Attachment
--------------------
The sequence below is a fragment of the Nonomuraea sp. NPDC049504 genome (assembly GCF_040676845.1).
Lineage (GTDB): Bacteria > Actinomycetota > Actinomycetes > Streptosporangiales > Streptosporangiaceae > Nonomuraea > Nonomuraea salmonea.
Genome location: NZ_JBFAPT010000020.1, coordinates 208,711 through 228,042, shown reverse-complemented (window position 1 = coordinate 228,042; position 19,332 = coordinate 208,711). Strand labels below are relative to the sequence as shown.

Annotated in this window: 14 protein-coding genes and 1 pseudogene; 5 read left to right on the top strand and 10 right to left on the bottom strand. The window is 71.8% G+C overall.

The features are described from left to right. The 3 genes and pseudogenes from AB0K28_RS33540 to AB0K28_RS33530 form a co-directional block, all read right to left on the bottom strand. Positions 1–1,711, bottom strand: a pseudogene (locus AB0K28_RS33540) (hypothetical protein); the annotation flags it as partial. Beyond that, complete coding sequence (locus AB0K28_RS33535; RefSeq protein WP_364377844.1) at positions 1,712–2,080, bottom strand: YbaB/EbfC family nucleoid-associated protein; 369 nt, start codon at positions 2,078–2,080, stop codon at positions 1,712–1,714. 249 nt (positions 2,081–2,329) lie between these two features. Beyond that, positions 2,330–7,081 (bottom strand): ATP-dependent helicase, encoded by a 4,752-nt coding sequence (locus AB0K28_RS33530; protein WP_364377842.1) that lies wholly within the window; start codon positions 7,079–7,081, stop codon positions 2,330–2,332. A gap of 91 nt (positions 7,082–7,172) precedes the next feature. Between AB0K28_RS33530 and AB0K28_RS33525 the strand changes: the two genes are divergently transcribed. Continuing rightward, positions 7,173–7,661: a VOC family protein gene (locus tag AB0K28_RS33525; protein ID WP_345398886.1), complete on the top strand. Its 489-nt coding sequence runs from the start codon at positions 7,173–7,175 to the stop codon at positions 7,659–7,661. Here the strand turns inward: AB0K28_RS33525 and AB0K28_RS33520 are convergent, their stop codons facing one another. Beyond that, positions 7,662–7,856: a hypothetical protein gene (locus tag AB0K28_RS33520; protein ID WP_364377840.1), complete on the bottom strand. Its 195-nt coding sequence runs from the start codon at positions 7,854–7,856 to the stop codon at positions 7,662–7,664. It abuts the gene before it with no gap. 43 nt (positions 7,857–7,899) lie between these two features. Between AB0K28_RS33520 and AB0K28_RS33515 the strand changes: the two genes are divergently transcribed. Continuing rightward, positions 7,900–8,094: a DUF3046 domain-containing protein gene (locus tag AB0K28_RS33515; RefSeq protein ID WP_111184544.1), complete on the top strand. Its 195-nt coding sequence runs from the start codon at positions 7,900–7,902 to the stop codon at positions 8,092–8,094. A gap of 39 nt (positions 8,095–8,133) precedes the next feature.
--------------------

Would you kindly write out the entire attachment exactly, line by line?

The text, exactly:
The sequence below is a fragment of the Nonomuraea sp. NPDC049504 genome (assembly GCF_040676845.1).
Lineage (GTDB): Bacteria > Actinomycetota > Actinomycetes > Streptosporangiales > Streptosporangiaceae > Nonomuraea > Nonomuraea salmonea.
Genome location: NZ_JBFAPT010000020.1, coordinates 208,711 through 228,042, shown reverse-complemented (window position 1 = coordinate 228,042; position 19,332 = coordinate 208,711). Strand labels below are relative to the sequence as shown.

Annotated in this window: 14 protein-coding genes and 1 pseudogene; 5 read left to right on the top strand and 10 right to left on the bottom strand. The window is 71.8% G+C overall.

The features are described from left to right. The 3 genes and pseudogenes from AB0K28_RS33540 to AB0K28_RS33530 form a co-directional block, all read right to left on the bottom strand. Positions 1–1,711, bottom strand: a pseudogene (locus AB0K28_RS33540) (hypothetical protein); the annotation flags it as partial. Beyond that, complete coding sequence (locus AB0K28_RS33535; RefSeq protein WP_364377844.1) at positions 1,712–2,080, bottom strand: YbaB/EbfC family nucleoid-associated protein; 369 nt, start codon at positions 2,078–2,080, stop codon at positions 1,712–1,714. 249 nt (positions 2,081–2,329) lie between these two features. Beyond that, positions 2,330–7,081 (bottom strand): ATP-dependent helicase, encoded by a 4,752-nt coding sequence (locus AB0K28_RS33530; protein WP_364377842.1) that lies wholly within the window; start codon positions 7,079–7,081, stop codon positions 2,330–2,332. A gap of 91 nt (positions 7,082–7,172) precedes the next feature. Between AB0K28_RS33530 and AB0K28_RS33525 the strand changes: the two genes are divergently transcribed. Continuing rightward, positions 7,173–7,661: a VOC family protein gene (locus tag AB0K28_RS33525; protein ID WP_345398886.1), complete on the top strand. Its 489-nt coding sequence runs from the start codon at positions 7,173–7,175 to the stop codon at positions 7,659–7,661. Here the strand turns inward: AB0K28_RS33525 and AB0K28_RS33520 are convergent, their stop codons facing one another. Beyond that, positions 7,662–7,856: a hypothetical protein gene (locus tag AB0K28_RS33520; protein ID WP_364377840.1), complete on the bottom strand. Its 195-nt coding sequence runs from the start codon at positions 7,854–7,856 to the stop codon at positions 7,662–7,664. It abuts the gene before it with no gap. 43 nt (positions 7,857–7,899) lie between these two features. Between AB0K28_RS33520 and AB0K28_RS33515 the strand changes: the two genes are divergently transcribed. Continuing rightward, positions 7,900–8,094: a DUF3046 domain-containing protein gene (locus tag AB0K28_RS33515; RefSeq protein ID WP_111184544.1), complete on the top strand. Its 195-nt coding sequence runs from the start codon at positions 7,900–7,902 to the stop codon at positions 8,092–8,094. A gap of 39 nt (positions 8,095–8,133) precedes the next feature.